1. Brian Jackson/Gil Scott-Heron – Home Is Where the Hatred Is from It’s Your World
  2. Camilla George Quartet – Song For Reds from Isang
  3. Camilla George Quartet – Mama Wati Returns/Usoro from Isang
  4. Kenny Garrett – Calypso Chant from Do Your Dance
  5. Dee Dee Bridgewater – The Tokyo Blues from Love and Peace
  6. Brad Mehldau – Cheryl from Blues and Ballads
  7. Khalife Schumacher Tristano – Los Indignados from Jazzwise New Jazz from Luxembourg, originally Afrodiziak
  8. Jeff Herr Corporation – Funky Monkey from Jazzwise Luxembourg, originally Layer Cake
  9. Andrew Hill – Dedication from Point of Departure

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Derek is listening to:

  • Jane Bunnett & The Spirits of Havana – El Rio
  • Lonnie Liston Smith – Expansions
  • Gato Barbieri – Carnavalito
  • Stanislas Slowinski Quintet – Lawina
  • Marcus Strickland’s Twi-Life – Alive

Neil is listening to:

03 August 2016: breaking the boundaries with new jazz

Cover_KoutéJazz-350x350The show this week is all music from albums released either this year or last and includes tunes from two recently released compilations – one being yet another spiritual jazz collection which owes something to the lyrical vibe of Leon Thomas’s The Creator Has a Master Plan while the other is clearly a tropical first cousin of Lonnie Liston Smith’s Expansions.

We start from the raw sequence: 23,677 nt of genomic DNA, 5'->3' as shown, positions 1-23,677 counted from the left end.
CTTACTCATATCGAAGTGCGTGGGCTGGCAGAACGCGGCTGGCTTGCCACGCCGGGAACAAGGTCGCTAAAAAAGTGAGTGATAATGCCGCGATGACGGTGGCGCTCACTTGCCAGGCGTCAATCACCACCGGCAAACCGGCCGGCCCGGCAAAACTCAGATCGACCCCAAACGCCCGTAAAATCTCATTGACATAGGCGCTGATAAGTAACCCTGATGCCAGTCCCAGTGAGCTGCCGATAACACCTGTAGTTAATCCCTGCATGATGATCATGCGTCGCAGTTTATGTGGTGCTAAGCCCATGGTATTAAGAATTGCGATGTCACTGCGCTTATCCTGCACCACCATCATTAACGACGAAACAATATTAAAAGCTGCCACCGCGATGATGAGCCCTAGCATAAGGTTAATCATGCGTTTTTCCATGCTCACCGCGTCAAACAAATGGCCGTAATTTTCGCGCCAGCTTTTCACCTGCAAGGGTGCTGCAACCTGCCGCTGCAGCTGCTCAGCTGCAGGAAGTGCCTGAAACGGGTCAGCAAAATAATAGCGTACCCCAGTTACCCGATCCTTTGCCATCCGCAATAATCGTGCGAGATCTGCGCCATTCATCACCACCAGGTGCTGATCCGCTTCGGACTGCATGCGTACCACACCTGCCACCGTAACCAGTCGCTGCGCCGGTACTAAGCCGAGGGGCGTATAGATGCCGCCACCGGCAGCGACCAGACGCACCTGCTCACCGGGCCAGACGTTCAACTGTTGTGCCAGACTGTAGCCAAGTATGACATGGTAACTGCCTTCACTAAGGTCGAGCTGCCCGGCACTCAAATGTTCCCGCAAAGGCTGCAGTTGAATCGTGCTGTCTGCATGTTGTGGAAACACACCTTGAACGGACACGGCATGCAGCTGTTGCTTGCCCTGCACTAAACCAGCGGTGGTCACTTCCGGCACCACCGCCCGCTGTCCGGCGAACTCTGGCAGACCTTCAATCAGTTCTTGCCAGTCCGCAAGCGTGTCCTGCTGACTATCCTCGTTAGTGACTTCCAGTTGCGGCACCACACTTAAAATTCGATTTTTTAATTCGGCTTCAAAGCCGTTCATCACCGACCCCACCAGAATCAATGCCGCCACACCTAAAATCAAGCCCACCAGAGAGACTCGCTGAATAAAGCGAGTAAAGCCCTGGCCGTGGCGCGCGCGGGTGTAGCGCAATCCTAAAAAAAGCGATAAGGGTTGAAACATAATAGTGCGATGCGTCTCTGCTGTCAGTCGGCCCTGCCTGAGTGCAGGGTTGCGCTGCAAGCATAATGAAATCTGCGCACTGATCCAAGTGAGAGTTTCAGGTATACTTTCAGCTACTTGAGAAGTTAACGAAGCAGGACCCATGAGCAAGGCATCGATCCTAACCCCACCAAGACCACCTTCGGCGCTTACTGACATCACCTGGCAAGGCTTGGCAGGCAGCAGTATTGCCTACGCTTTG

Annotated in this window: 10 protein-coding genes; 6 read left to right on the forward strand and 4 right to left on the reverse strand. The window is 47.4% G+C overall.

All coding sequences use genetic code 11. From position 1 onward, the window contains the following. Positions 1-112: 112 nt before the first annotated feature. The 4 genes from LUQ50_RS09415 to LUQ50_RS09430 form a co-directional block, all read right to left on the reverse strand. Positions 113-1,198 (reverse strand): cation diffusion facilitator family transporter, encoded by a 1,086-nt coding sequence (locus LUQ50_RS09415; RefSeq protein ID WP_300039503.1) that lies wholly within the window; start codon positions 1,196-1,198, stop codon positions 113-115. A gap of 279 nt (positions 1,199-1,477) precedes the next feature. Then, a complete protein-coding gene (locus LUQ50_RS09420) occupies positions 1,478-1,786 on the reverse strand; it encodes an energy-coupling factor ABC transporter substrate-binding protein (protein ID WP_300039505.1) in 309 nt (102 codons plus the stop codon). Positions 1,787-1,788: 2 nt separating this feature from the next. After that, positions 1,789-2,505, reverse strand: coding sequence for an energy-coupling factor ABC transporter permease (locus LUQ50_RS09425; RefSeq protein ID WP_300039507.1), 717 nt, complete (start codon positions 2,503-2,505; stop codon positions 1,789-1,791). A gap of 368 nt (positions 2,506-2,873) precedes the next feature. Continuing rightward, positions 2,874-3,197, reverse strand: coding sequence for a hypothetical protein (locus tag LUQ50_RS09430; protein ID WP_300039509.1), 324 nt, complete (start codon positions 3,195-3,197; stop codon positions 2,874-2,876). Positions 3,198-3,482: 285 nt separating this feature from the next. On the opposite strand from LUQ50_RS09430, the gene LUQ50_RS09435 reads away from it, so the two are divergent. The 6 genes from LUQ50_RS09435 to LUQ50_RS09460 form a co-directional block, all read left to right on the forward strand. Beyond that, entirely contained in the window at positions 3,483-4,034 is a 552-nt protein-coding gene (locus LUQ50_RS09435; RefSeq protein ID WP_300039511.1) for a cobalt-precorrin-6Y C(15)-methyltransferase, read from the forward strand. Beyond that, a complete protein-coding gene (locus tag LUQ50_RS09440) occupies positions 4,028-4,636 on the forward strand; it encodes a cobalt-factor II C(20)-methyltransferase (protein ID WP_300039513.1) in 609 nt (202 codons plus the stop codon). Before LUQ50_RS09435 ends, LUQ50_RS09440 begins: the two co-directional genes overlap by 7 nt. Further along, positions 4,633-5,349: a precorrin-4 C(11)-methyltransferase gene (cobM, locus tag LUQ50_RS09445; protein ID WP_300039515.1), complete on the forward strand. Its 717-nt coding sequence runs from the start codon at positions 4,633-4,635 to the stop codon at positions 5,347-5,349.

a1323814670_16It’s great to see this music being reissued, but – remember – that not all of it belongs in the ‘long lost classic’ category… However, here at CJ our quality thresholds are set very high and we always sift out the best for our listeners. In the middle are two excellent tracks from Polish jazz musicians – as always, via the excellent Steve’s Jazz Sounds.

Next week – look forward to an all-Brazil celebration – and more extensive playlist notes…

  1. Kenny Garrett – Persian Steps from Do Your Dance
  2. Marcus Strickland feat Jean Baylor – Inevitable from Nihil Novi
  3. Ameen Saleem – Best Kept Secret from The Groove Lab
  4. Wojiech Majewski Quintet – Tjonk Blues from Remembrance
  5. Pavel Kaczmarczyk Audio Feeling Trio – Follow Me from Deconstruction
  6. Ed Motta – A Town in Flames from Perpetual Gateways
  7. Francisco – Wache from Koute Jazz
  8. Das Goldene Zeitalter – Don’t Give Up Your Smile from Peace Chant: Raw, Deep and Spiritual Jazz

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Neil is listening to:

27 July 2016: Marcus Strickland and more

manny oquendo and libreAt last you can hear the superb and uplifting Latin descarga from master percussionist Manny Oquendo and his band Libre in full on this week’s show – after a few failed attempts! Oquendo was one of the many top Latin musicians with a Puerto Rican heritage who were born in New York. The full range of his skills  are on full display on Major Que Nunca (Better Than Ever) and in the spirit of a descarga (Latin jam) the music is free, unpredictable and exhilarating.